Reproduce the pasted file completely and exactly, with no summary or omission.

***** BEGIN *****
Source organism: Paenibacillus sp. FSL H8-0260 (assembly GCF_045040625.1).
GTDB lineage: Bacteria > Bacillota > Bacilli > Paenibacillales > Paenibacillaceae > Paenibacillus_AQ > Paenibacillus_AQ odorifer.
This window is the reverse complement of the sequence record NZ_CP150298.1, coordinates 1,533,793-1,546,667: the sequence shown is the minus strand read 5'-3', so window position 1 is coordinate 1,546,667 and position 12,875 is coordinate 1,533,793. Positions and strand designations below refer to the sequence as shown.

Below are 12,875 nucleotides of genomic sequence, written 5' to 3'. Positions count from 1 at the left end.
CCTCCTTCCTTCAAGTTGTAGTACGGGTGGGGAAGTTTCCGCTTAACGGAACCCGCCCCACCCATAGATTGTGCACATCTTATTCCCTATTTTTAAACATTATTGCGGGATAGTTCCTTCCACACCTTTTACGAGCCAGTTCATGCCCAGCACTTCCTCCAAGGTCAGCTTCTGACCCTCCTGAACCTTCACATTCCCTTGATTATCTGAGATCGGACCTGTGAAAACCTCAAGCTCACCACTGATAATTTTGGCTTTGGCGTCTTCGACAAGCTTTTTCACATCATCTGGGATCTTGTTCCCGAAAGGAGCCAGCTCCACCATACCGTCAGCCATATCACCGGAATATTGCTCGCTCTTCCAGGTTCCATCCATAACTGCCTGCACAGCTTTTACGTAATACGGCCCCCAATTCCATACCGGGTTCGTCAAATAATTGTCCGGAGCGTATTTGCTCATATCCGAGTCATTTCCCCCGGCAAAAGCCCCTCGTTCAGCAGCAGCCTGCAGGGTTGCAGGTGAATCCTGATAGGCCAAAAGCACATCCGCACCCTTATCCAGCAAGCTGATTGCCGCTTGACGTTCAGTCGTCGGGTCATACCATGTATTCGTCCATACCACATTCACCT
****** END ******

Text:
Source organism: Paenibacillus sp. FSL H8-0260 (assembly GCF_045040625.1).
GTDB lineage: Bacteria > Bacillota > Bacilli > Paenibacillales > Paenibacillaceae > Paenibacillus_AQ > Paenibacillus_AQ odorifer.
This window is the reverse complement of the sequence record NZ_CP150298.1, coordinates 1,533,793-1,546,667: the sequence shown is the minus strand read 5'-3', so window position 1 is coordinate 1,546,667 and position 12,875 is coordinate 1,533,793. Positions and strand designations below refer to the sequence as shown.

Below are 12,875 nucleotides of genomic sequence, written 5' to 3'. Positions count from 1 at the left end.
CCTCCTTCCTTCAAGTTGTAGTACGGGTGGGGAAGTTTCCGCTTAACGGAACCCGCCCCACCCATAGATTGTGCACATCTTATTCCCTATTTTTAAACATTATTGCGGGATAGTTCCTTCCACACCTTTTACGAGCCAGTTCATGCCCAGCACTTCCTCCAAGGTCAGCTTCTGACCCTCCTGAACCTTCACATTCCCTTGATTATCTGAGATCGGACCTGTGAAAACCTCAAGCTCACCACTGATAATTTTGGCTTTGGCGTCTTCGACAAGCTTTTTCACATCATCTGGGATCTTGTTCCCGAAAGGAGCCAGCTCCACCATACCGTCAGCCATATCACCGGAATATTGCTCGCTCTTCCAGGTTCCATCCATAACTGCCTGCACAGCTTTTACGTAATACGGCCCCCAATTCCATACCGGGTTCGTCAAATAATTGTCCGGAGCGTATTTGCTCATATCCGAGTCATTTCCCCCGGCAAAAGCCCCTCGTTCAGCAGCAGCCTGCAGGGTTGCAGGTGAATCCTGATAGGCCAAAAGCACATCCGCACCCTTATCCAGCAAGCTGATTGCCGCTTGACGTTCAGTCGTCGGGTCATACCATGTATTCGTCCATACCACATTCACCT